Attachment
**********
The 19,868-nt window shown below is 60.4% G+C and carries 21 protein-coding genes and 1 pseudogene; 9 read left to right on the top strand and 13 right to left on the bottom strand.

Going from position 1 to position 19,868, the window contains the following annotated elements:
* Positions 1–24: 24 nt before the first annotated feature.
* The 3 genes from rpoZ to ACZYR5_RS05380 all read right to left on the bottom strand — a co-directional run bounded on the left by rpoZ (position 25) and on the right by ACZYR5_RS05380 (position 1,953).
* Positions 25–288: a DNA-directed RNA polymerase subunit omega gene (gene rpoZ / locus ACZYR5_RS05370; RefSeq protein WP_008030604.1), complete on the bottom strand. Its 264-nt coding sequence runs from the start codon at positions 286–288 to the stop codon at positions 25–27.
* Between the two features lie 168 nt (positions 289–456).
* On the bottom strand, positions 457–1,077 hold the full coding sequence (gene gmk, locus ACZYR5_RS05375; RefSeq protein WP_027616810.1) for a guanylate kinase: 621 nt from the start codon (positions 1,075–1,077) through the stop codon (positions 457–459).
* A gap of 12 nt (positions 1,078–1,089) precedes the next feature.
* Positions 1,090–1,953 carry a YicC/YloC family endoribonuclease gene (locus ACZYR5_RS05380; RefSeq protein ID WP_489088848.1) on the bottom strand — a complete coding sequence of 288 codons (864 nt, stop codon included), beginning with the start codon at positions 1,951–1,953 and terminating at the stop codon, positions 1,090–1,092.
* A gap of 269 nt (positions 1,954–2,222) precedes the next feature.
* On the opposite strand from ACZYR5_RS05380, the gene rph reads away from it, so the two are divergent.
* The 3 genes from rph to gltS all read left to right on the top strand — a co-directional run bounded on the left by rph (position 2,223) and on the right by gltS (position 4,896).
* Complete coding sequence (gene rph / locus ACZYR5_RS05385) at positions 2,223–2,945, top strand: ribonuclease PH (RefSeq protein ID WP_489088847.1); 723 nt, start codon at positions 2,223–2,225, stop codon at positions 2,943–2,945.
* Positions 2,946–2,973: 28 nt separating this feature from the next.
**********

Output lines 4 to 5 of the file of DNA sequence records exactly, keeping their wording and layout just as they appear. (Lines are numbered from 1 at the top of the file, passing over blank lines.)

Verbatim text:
* The 3 genes from rpoZ to ACZYR5_RS05380 all read right to left on the bottom strand — a co-directional run bounded on the left by rpoZ (position 25) and on the right by ACZYR5_RS05380 (position 1,953).
* Positions 25–288: a DNA-directed RNA polymerase subunit omega gene (gene rpoZ / locus ACZYR5_RS05370; RefSeq protein WP_008030604.1), complete on the bottom strand. Its 264-nt coding sequence runs from the start codon at positions 286–288 to the stop codon at positions 25–27.